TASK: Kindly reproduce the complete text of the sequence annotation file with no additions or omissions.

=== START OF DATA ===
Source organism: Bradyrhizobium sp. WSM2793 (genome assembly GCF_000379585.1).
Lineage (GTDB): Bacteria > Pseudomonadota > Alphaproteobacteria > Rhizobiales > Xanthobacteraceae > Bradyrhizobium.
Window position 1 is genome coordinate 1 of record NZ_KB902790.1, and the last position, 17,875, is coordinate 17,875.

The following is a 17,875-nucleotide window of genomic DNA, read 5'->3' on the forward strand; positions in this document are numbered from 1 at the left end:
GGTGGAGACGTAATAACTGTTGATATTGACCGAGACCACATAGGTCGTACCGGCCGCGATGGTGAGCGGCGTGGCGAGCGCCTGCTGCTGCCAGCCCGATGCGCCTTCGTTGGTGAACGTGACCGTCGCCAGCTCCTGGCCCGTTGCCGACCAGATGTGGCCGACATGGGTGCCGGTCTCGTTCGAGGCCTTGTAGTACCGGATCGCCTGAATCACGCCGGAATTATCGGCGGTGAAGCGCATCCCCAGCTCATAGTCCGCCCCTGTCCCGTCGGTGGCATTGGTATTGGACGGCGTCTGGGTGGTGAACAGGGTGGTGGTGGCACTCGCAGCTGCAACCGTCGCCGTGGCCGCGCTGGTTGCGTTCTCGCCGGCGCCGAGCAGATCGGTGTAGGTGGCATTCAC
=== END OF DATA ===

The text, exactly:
Source organism: Bradyrhizobium sp. WSM2793 (genome assembly GCF_000379585.1).
Lineage (GTDB): Bacteria > Pseudomonadota > Alphaproteobacteria > Rhizobiales > Xanthobacteraceae > Bradyrhizobium.
Window position 1 is genome coordinate 1 of record NZ_KB902790.1, and the last position, 17,875, is coordinate 17,875.

The following is a 17,875-nucleotide window of genomic DNA, read 5'->3' on the forward strand; positions in this document are numbered from 1 at the left end:
GGTGGAGACGTAATAACTGTTGATATTGACCGAGACCACATAGGTCGTACCGGCCGCGATGGTGAGCGGCGTGGCGAGCGCCTGCTGCTGCCAGCCCGATGCGCCTTCGTTGGTGAACGTGACCGTCGCCAGCTCCTGGCCCGTTGCCGACCAGATGTGGCCGACATGGGTGCCGGTCTCGTTCGAGGCCTTGTAGTACCGGATCGCCTGAATCACGCCGGAATTATCGGCGGTGAAGCGCATCCCCAGCTCATAGTCCGCCCCTGTCCCGTCGGTGGCATTGGTATTGGACGGCGTCTGGGTGGTGAACAGGGTGGTGGTGGCACTCGCAGCTGCAACCGTCGCCGTGGCCGCGCTGGTTGCGTTCTCGCCGGCGCCGAGCAGATCGGTGTAGGTGGCATTCAC